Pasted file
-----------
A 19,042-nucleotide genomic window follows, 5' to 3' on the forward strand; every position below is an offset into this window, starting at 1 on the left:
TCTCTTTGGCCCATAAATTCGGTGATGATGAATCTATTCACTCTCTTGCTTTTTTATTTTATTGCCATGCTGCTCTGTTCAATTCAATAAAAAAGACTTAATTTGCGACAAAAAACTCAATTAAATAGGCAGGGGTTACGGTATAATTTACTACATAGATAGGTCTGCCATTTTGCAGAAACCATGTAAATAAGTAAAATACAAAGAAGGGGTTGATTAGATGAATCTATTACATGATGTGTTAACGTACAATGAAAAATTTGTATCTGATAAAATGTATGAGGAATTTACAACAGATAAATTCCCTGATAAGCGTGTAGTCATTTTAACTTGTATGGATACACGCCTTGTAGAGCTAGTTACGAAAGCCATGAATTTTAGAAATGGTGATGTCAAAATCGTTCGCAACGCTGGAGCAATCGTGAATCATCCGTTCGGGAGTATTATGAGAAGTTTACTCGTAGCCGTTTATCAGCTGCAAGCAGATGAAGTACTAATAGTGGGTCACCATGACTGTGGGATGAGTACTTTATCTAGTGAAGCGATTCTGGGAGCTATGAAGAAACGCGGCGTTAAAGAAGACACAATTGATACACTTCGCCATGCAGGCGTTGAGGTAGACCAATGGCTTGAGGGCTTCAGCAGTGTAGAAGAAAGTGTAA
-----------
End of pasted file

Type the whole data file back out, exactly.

A 19,042-nucleotide genomic window follows, 5' to 3' on the forward strand; every position below is an offset into this window, starting at 1 on the left:
TCTCTTTGGCCCATAAATTCGGTGATGATGAATCTATTCACTCTCTTGCTTTTTTATTTTATTGCCATGCTGCTCTGTTCAATTCAATAAAAAAGACTTAATTTGCGACAAAAAACTCAATTAAATAGGCAGGGGTTACGGTATAATTTACTACATAGATAGGTCTGCCATTTTGCAGAAACCATGTAAATAAGTAAAATACAAAGAAGGGGTTGATTAGATGAATCTATTACATGATGTGTTAACGTACAATGAAAAATTTGTATCTGATAAAATGTATGAGGAATTTACAACAGATAAATTCCCTGATAAGCGTGTAGTCATTTTAACTTGTATGGATACACGCCTTGTAGAGCTAGTTACGAAAGCCATGAATTTTAGAAATGGTGATGTCAAAATCGTTCGCAACGCTGGAGCAATCGTGAATCATCCGTTCGGGAGTATTATGAGAAGTTTACTCGTAGCCGTTTATCAGCTGCAAGCAGATGAAGTACTAATAGTGGGTCACCATGACTGTGGGATGAGTACTTTATCTAGTGAAGCGATTCTGGGAGCTATGAAGAAACGCGGCGTTAAAGAAGACACAATTGATACACTTCGCCATGCAGGCGTTGAGGTAGACCAATGGCTTGAGGGCTTCAGCAGTGTAGAAGAAAGTGTAA